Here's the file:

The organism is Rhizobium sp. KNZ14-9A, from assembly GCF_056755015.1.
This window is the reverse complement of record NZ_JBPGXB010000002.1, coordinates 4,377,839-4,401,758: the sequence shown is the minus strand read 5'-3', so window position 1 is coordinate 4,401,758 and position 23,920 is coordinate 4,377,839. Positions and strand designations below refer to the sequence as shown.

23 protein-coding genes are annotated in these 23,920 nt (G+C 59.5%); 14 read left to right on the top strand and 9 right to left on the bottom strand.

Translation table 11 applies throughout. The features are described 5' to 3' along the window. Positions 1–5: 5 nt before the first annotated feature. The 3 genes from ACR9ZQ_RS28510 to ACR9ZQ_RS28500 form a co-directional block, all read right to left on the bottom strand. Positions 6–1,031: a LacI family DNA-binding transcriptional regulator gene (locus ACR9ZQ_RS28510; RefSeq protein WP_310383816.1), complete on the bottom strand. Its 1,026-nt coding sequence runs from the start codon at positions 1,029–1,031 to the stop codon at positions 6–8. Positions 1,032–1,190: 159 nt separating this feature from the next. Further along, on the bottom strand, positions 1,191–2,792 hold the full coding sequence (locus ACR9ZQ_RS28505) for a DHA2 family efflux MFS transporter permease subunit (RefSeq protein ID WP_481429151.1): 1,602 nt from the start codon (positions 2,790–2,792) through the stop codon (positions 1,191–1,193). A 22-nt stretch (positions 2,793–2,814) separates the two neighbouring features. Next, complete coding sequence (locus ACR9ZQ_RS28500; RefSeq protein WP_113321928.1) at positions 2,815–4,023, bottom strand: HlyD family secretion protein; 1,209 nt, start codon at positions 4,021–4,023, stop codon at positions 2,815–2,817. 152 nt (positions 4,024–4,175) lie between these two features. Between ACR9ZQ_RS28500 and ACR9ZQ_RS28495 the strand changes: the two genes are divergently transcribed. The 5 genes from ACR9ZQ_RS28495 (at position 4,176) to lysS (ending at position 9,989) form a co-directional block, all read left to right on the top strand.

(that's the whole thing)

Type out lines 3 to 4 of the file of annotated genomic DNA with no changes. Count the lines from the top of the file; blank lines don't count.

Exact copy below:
23 protein-coding genes are annotated in these 23,920 nt (G+C 59.5%); 14 read left to right on the top strand and 9 right to left on the bottom strand.

Translation table 11 applies throughout. The features are described 5' to 3' along the window. Positions 1–5: 5 nt before the first annotated feature. The 3 genes from ACR9ZQ_RS28510 to ACR9ZQ_RS28500 form a co-directional block, all read right to left on the bottom strand. Positions 6–1,031: a LacI family DNA-binding transcriptional regulator gene (locus ACR9ZQ_RS28510; RefSeq protein WP_310383816.1), complete on the bottom strand. Its 1,026-nt coding sequence runs from the start codon at positions 1,029–1,031 to the stop codon at positions 6–8. Positions 1,032–1,190: 159 nt separating this feature from the next. Further along, on the bottom strand, positions 1,191–2,792 hold the full coding sequence (locus ACR9ZQ_RS28505) for a DHA2 family efflux MFS transporter permease subunit (RefSeq protein ID WP_481429151.1): 1,602 nt from the start codon (positions 2,790–2,792) through the stop codon (positions 1,191–1,193). A 22-nt stretch (positions 2,793–2,814) separates the two neighbouring features. Next, complete coding sequence (locus ACR9ZQ_RS28500; RefSeq protein WP_113321928.1) at positions 2,815–4,023, bottom strand: HlyD family secretion protein; 1,209 nt, start codon at positions 4,021–4,023, stop codon at positions 2,815–2,817. 152 nt (positions 4,024–4,175) lie between these two features. Between ACR9ZQ_RS28500 and ACR9ZQ_RS28495 the strand changes: the two genes are divergently transcribed. The 5 genes from ACR9ZQ_RS28495 (at position 4,176) to lysS (ending at position 9,989) form a co-directional block, all read left to right on the top strand.